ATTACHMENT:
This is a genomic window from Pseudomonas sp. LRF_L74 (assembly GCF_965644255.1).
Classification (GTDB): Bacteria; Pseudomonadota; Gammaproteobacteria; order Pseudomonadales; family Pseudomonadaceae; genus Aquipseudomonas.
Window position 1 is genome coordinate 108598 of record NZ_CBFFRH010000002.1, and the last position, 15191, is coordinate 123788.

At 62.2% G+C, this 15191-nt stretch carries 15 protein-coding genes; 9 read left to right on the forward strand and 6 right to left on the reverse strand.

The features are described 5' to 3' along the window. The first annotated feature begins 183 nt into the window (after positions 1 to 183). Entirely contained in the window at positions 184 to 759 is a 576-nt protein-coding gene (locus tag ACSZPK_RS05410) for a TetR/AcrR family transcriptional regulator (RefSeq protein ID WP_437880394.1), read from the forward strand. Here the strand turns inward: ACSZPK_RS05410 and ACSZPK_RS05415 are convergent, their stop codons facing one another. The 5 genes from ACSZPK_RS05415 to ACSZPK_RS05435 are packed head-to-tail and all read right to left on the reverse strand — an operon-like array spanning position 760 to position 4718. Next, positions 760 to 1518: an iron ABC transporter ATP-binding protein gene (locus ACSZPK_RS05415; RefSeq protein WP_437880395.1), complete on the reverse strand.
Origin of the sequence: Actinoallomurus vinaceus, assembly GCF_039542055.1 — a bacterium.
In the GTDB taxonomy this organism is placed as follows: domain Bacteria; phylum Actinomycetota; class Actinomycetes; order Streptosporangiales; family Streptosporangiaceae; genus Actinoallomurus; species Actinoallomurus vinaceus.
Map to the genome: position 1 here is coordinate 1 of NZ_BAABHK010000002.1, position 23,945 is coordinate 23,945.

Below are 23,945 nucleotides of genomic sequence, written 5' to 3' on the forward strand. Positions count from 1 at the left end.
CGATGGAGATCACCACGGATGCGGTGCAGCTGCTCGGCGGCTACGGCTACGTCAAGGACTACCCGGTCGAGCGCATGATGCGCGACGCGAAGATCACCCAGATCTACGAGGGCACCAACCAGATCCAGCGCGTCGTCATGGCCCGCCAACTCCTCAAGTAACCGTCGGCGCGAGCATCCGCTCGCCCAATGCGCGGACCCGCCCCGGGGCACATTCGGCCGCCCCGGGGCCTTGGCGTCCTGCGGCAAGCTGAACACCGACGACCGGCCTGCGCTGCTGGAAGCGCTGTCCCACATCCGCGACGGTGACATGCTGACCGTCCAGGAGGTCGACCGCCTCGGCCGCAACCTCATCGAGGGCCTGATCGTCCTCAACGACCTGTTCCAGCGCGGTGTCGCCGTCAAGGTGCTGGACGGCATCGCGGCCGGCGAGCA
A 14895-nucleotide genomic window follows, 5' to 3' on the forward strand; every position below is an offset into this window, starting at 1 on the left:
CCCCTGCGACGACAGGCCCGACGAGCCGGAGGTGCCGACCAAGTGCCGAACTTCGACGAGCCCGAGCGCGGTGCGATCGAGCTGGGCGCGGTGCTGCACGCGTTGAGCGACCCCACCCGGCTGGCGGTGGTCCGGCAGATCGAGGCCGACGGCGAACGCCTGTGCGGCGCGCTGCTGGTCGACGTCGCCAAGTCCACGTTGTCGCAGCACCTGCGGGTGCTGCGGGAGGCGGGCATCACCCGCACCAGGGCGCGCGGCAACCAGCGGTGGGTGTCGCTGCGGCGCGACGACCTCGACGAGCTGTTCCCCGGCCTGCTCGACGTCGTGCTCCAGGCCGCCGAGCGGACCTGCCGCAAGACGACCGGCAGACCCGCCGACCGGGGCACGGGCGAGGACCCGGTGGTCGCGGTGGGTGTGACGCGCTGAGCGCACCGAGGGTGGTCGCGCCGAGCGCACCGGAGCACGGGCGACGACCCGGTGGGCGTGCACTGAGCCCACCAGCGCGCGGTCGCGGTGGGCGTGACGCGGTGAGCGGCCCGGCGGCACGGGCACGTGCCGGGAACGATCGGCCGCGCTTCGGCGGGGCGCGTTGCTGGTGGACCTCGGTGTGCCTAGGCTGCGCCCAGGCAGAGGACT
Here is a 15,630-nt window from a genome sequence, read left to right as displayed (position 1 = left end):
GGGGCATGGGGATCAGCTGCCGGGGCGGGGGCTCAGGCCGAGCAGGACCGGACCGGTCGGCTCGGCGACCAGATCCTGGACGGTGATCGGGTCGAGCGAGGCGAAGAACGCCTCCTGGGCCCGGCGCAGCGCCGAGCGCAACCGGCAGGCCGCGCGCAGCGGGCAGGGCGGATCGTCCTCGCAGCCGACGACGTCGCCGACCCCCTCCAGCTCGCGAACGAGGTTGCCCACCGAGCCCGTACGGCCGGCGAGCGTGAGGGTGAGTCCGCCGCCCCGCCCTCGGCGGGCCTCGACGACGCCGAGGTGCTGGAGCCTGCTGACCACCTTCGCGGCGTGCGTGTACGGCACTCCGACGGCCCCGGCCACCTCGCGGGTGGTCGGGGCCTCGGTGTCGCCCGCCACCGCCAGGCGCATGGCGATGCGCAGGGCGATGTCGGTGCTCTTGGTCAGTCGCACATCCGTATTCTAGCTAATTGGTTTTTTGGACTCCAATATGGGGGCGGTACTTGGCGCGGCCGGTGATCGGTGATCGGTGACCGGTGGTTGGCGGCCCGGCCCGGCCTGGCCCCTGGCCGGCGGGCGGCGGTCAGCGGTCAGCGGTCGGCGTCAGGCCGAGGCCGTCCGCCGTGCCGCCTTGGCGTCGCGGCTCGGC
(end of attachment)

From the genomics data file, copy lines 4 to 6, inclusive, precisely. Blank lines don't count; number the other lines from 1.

At 62.2% G+C, this 15191-nt stretch carries 15 protein-coding genes; 9 read left to right on the forward strand and 6 right to left on the reverse strand.

The features are described 5' to 3' along the window. The first annotated feature begins 183 nt into the window (after positions 1 to 183). Entirely contained in the window at positions 184 to 759 is a 576-nt protein-coding gene (locus tag ACSZPK_RS05410) for a TetR/AcrR family transcriptional regulator (RefSeq protein ID WP_437880394.1), read from the forward strand. Here the strand turns inward: ACSZPK_RS05410 and ACSZPK_RS05415 are convergent, their stop codons facing one another. The 5 genes from ACSZPK_RS05415 to ACSZPK_RS05435 are packed head-to-tail and all read right to left on the reverse strand — an operon-like array spanning position 760 to position 4718. Next, positions 760 to 1518: an iron ABC transporter ATP-binding protein gene (locus ACSZPK_RS05415; RefSeq protein WP_437880395.1), complete on the reverse strand.
Origin of the sequence: Actinoallomurus vinaceus, assembly GCF_039542055.1 — a bacterium.